Updated | Populist government sworn in, ending Italy's political deadlock

President Sergio Mattarella agreed to a revised slate of ministers, including Matteo Salvini, Luigi Di Maio, Giuseppe Conte, and Paolo Savona who was previously rejected 

Giuseppe Conte (L) presented a new list of ministers to President Sergio Mattarella (Photo: BBC)
Giuseppe Conte (L) presented a new list of ministers to President Sergio Mattarella (Photo: BBC)

Giuseppe Conte has been sworn in as prime minister the head of the new populist government, putting an end to the government's gridlock.

President Sergio Mattarella agreed to a revised slate of 18 ministers, just days after a bitter row over the incoming leaders’ choices.

Head of the 5-Star Movement Luigi di Maio, and League chief Matteo Salvini will take key ministerial posts.

A confidence vote will take place later on this week.

A joint statement by the anti-establishment Five Star Movement (M5S) and the far-right League had announced that political newcomer Giuseppe Conte, who had been seen as a controversial choice, would serve as prime minister. The relatively unknown law professor met Mattarella late on Thursday night to put forward a list of ministers, which the president has accepted.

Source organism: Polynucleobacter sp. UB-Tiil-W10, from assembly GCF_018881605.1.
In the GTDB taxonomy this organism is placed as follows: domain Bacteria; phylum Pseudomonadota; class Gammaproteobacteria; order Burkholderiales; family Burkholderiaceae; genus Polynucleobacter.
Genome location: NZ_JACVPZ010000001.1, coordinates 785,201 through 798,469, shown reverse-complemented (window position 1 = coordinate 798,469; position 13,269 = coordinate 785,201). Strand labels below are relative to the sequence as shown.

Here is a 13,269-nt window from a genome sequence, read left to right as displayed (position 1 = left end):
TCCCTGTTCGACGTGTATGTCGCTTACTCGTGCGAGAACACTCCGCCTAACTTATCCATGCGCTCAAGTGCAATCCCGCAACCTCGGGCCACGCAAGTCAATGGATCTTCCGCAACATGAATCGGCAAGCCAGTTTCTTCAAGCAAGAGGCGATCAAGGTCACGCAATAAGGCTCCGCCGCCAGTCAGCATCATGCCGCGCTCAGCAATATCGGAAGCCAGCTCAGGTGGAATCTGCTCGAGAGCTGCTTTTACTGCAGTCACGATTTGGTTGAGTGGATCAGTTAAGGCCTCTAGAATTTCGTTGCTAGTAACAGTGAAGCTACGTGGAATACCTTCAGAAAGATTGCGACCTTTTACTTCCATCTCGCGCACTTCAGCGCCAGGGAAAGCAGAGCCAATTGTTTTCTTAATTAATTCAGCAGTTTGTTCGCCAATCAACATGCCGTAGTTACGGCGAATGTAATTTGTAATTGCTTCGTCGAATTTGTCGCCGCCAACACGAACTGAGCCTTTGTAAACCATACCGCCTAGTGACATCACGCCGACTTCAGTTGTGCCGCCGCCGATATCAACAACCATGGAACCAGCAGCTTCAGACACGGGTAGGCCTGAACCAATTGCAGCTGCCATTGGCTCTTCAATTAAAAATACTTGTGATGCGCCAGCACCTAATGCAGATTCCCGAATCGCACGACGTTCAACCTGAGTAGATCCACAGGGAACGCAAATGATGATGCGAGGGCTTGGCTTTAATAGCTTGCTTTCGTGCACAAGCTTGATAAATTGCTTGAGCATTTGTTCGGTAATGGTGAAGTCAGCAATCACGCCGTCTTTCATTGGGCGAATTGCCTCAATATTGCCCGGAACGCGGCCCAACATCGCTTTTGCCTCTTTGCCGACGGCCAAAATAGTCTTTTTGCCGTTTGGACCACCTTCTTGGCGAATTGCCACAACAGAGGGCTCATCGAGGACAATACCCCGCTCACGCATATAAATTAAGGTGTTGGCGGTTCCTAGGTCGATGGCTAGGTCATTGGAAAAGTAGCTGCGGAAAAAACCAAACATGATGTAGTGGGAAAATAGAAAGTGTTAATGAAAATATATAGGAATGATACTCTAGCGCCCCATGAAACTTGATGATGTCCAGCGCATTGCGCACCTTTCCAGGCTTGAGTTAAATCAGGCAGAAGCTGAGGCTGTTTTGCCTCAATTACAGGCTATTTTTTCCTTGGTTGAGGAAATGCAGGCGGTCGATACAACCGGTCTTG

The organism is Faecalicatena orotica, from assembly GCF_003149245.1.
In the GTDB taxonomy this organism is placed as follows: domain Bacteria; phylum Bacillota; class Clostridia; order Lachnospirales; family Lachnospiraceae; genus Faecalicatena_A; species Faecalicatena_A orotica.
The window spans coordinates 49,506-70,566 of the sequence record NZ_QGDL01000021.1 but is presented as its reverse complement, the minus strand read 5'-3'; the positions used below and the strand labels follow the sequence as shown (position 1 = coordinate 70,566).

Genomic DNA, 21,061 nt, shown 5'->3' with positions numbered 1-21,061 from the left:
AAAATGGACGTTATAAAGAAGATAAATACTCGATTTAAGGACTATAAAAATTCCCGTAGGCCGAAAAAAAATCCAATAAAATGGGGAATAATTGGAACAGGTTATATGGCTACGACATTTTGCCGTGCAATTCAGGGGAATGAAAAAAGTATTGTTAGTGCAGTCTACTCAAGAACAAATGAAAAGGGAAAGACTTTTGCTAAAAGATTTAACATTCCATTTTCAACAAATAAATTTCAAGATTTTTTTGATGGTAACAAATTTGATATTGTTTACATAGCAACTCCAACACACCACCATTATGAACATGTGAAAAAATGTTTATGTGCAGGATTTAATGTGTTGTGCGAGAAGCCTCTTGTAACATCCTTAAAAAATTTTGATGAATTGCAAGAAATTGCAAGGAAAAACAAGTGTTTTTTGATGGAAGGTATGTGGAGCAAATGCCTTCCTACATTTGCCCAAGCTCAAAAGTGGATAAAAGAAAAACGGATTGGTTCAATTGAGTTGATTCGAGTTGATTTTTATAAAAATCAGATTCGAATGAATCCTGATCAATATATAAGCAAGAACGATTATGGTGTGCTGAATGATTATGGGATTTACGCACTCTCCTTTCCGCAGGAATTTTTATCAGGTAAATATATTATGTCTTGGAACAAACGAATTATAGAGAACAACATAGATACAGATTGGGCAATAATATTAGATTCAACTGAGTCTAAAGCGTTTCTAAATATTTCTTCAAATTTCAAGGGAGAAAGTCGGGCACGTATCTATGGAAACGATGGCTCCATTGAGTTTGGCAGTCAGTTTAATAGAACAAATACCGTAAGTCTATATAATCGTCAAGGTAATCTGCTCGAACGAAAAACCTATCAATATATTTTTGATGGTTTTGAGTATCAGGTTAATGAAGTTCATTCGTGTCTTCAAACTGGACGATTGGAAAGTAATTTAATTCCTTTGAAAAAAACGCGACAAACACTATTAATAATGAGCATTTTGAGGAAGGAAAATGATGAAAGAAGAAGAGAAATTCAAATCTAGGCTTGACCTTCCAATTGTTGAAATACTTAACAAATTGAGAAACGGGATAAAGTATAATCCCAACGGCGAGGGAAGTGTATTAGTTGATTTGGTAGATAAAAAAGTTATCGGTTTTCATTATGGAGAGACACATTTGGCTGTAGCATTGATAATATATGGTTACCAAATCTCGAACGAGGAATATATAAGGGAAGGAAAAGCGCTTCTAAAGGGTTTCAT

President of the European Council Donald Tusk has congratulated the new prime minister in a tweet.

Mattarella rejected Conte's original choice for economy minister but a different candidate was agreed on Thursday. After meeting President Mattarella, Conte confirmed reports that the new candidate for the key economy minister post would be economics professor Giovanni Tria.

“All the conditions have been fulfilled for a political, Five Star and League government,” said Luigi Di Maio, the Five Star chief, and Matteo Salvini, the League leader, in a joint statement after a day of talks in Rome.

The new cabinet will include:

  • Interior and Deputy Prime Minister: Matteo Salvini (League)
  • Industry and Deputy Prime Minister: Luigi Di Maio (M5S)
  • Foreign: Enzo Moavero Milanesi (independent, ex-European Affairs minister)
  • Defence: Elisabetta Trenta (M5S)
  • European affairs: Paolo Savona (independent), the controversial original choice for finance

"We will work intensely to realise our political objectives which we have already put together in our government contract," Conte was quoted as saying by the Reuters news agency.

After being sworn in, the ministers will face confidence votes in both chambers of parliament, where the M5S and the League have a majority.

The new government is expected to take a far more antagonistic stance against Brussels than the previous government, headed by the centre-left Democratic party.

The alliance between the M5S and the League will have only a relatively narrow majority in the Italian senate, easing concerns among investors and officials in Brussels over the new government’s decision-making.

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